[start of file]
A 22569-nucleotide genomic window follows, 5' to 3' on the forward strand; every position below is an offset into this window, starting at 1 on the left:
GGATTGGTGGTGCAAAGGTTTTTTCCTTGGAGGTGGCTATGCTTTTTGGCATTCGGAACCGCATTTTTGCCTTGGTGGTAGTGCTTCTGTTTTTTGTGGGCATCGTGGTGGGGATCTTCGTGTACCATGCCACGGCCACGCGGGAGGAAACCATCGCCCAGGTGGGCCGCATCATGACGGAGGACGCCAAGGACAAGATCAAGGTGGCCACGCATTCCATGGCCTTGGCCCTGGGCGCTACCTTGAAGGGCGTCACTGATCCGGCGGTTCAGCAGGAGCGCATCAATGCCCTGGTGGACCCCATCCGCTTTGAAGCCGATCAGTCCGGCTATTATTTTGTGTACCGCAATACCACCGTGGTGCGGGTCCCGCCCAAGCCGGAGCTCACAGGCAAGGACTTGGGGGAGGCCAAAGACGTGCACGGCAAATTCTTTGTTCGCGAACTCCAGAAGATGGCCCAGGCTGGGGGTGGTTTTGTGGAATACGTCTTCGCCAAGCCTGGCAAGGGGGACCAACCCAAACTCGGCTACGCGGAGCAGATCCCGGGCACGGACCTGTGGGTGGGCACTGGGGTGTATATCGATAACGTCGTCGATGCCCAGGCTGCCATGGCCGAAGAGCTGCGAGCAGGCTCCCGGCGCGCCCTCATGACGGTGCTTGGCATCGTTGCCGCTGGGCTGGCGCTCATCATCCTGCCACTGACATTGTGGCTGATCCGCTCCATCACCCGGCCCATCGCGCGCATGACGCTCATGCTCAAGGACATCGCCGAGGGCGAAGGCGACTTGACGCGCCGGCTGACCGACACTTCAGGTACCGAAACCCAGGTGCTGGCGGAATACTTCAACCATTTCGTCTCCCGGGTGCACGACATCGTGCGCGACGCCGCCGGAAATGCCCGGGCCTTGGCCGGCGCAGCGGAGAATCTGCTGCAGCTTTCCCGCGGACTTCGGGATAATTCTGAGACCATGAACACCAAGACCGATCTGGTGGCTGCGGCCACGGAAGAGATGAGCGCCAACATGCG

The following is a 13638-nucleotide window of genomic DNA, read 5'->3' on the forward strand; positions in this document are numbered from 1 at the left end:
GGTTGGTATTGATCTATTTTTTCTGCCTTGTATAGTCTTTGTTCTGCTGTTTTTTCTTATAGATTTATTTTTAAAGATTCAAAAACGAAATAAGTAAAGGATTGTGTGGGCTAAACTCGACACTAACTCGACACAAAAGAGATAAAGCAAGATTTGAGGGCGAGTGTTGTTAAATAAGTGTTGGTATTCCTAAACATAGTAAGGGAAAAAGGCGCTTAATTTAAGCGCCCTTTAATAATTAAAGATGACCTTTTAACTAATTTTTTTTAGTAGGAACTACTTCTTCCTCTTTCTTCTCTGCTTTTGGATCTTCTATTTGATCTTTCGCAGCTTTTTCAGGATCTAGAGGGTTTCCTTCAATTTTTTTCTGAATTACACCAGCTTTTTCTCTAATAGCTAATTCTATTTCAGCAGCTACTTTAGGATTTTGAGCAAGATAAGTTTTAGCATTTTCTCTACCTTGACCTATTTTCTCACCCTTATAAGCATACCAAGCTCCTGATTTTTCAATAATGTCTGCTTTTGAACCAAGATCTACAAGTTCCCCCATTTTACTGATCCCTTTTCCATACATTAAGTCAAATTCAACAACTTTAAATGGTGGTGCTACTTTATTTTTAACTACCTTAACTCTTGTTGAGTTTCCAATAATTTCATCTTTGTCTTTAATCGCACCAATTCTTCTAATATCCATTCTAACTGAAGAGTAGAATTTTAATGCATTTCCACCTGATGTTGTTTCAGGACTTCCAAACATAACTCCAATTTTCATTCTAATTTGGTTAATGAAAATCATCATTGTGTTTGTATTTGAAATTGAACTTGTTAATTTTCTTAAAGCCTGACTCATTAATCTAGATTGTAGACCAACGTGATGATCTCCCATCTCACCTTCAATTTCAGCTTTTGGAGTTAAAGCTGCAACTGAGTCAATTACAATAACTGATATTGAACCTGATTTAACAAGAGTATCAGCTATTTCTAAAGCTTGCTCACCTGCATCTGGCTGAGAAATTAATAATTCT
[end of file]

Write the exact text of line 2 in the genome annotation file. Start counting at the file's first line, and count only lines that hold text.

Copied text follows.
GGATTGGTGGTGCAAAGGTTTTTTCCTTGGAGGTGGCTATGCTTTTTGGCATTCGGAACCGCATTTTTGCCTTGGTGGTAGTGCTTCTGTTTTTTGTGGGCATCGTGGTGGGGATCTTCGTGTACCATGCCACGGCCACGCGGGAGGAAACCATCGCCCAGGTGGGCCGCATCATGACGGAGGACGCCAAGGACAAGATCAAGGTGGCCACGCATTCCATGGCCTTGGCCCTGGGCGCTACCTTGAAGGGCGTCACTGATCCGGCGGTTCAGCAGGAGCGCATCAATGCCCTGGTGGACCCCATCCGCTTTGAAGCCGATCAGTCCGGCTATTATTTTGTGTACCGCAATACCACCGTGGTGCGGGTCCCGCCCAAGCCGGAGCTCACAGGCAAGGACTTGGGGGAGGCCAAAGACGTGCACGGCAAATTCTTTGTTCGCGAACTCCAGAAGATGGCCCAGGCTGGGGGTGGTTTTGTGGAATACGTCTTCGCCAAGCCTGGCAAGGGGGACCAACCCAAACTCGGCTACGCGGAGCAGATCCCGGGCACGGACCTGTGGGTGGGCACTGGGGTGTATATCGATAACGTCGTCGATGCCCAGGCTGCCATGGCCGAAGAGCTGCGAGCAGGCTCCCGGCGCGCCCTCATGACGGTGCTTGGCATCGTTGCCGCTGGGCTGGCGCTCATCATCCTGCCACTGACATTGTGGCTGATCCGCTCCATCACCCGGCCCATCGCGCGCATGACGCTCATGCTCAAGGACATCGCCGAGGGCGAAGGCGACTTGACGCGCCGGCTGACCGACACTTCAGGTACCGAAACCCAGGTGCTGGCGGAATACTTCAACCATTTCGTCTCCCGGGTGCACGACATCGTGCGCGACGCCGCCGGAAATGCCCGGGCCTTGGCCGGCGCAGCGGAGAATCTGCTGCAGCTTTCCCGCGGACTTCGGGATAATTCTGAGACCATGAACACCAAGACCGATCTGGTGGCTGCGGCCACGGAAGAGATGAGCGCCAACATGCG